Panel Paper: Estimating An Altruism Adjusted Measure of the Value of a Statistical Life

Thursday, November 7, 2013 : 3:00 PM
3017 Monroe (Washington Marriott)

*Names in bold indicate Presenter

Mark Long, University of Washington
This paper empirically estimates an adjustment to the measure of the Value of a Statistical Life (VSL), used in benefit-cost analysis, to account for altruistic sentiments.

VSLs have been estimated in a variety of ways using both revealed- and stated-preference methods.  Prior work has examined how much individuals are paid to accept an increase in the probability of their deaths (e.g., the wage premium paid to high-rise tower construction workers), or how much individuals are willing to pay to reduce their chances of death (e.g., the premium drivers are willing to pay for safety devices). These methods for evaluating an individual’s value of his or her own life may potentially under- or overestimate the total social value of this individual to all concerned people once altruistic sentiments are included in the valuation.  If the individual making a market transaction (e.g., a worker taking on a risky job) doesn’t consider the “the pain and suffering of friends and relatives some of whom may be economically dependent” on the person deciding the market transaction, then standard benefit-cost analysis will undervalue the person’s life (Gramlich, 1990, p. 68).  However, theoretical work by Bergstrom (1982) shows that there is no need to adjust for altruism if that altruism is “pure” in the sense that individuals care about the utility of others rather than primarily care about others’ probability of survival.  Jones-Lee (1992) extends Bergstrom’s theoretical work and derives a VSL multiplier that is a function of individuals’ marginal rate of substitution of own wealth for others’ probability of survival and marginal rate of substitution of own wealth for others’ wealth.  If people are more “safety-focused” altruists, then traditional benefit-cost analysis has undervalued life as a result of ignoring altruism.  Conversely, if people are more “wealth-focused” altruists, then traditional benefit-cost analysis has overvalued life.  Jones-Lee noted that there was no existing data on the joint distribution of the components of his multiplier.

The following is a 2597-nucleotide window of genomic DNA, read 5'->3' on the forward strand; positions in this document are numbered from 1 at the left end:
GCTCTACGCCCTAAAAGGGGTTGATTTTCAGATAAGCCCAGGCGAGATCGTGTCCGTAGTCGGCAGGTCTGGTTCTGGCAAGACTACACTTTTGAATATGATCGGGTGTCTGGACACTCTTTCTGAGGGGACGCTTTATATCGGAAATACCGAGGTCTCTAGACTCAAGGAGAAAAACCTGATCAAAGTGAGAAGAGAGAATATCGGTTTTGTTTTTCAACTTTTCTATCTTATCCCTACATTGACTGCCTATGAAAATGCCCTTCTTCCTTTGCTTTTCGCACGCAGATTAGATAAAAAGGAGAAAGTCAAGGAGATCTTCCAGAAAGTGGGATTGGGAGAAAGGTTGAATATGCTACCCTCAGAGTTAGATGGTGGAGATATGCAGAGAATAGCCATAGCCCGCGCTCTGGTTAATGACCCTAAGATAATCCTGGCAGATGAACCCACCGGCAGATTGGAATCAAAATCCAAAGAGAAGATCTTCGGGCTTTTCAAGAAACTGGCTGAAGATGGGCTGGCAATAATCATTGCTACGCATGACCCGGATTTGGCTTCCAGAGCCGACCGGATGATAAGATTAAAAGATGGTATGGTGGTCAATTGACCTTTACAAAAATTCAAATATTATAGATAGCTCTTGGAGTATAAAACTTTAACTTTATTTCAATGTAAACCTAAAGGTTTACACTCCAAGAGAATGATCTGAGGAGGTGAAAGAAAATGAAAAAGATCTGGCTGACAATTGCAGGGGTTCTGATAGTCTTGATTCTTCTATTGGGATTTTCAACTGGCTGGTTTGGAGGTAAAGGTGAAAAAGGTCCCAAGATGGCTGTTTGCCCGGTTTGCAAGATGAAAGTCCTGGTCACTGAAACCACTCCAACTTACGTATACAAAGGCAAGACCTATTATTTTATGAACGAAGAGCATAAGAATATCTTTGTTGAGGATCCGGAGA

I show that Jones-Lee’s multiplier can be re-expressed using individuals’ marginal rate of substitution of own probability of survival (rather than wealth) for others’ probability of survival.  Relaxing Jones-Lee’s assumption that altruistic sentiments only occur within families, I show that the multiplier can depend on the distributional effects of the policy on individuals’ probabilities of death (e.g., policies that mostly affect older or younger individuals may have different altruism multipliers). 

To estimate these multipliers, I created a stated-preference survey (modeled after Krupnick et al., 2002), which was administered by Knowledge Networks to 500 survey respondents.  The survey investigates altruism as a function of the other person’s age and social proximity (family, friends, co-workers, acquaintances, U.S. and foreign strangers).  The survey respondents demonstrate considerably more safety than wealth altruism.  Consequently, the VSL altruism multiplier is substantially greater than one (1.57 for policies with uniform distributional effects), suggesting we are greatly undervaluing life in federal regulatory reviews.  Finally, I relate altruistic sentiments to various covariates, including distance from birth to current residence to understand how the multiplier may change with changes to population mobility.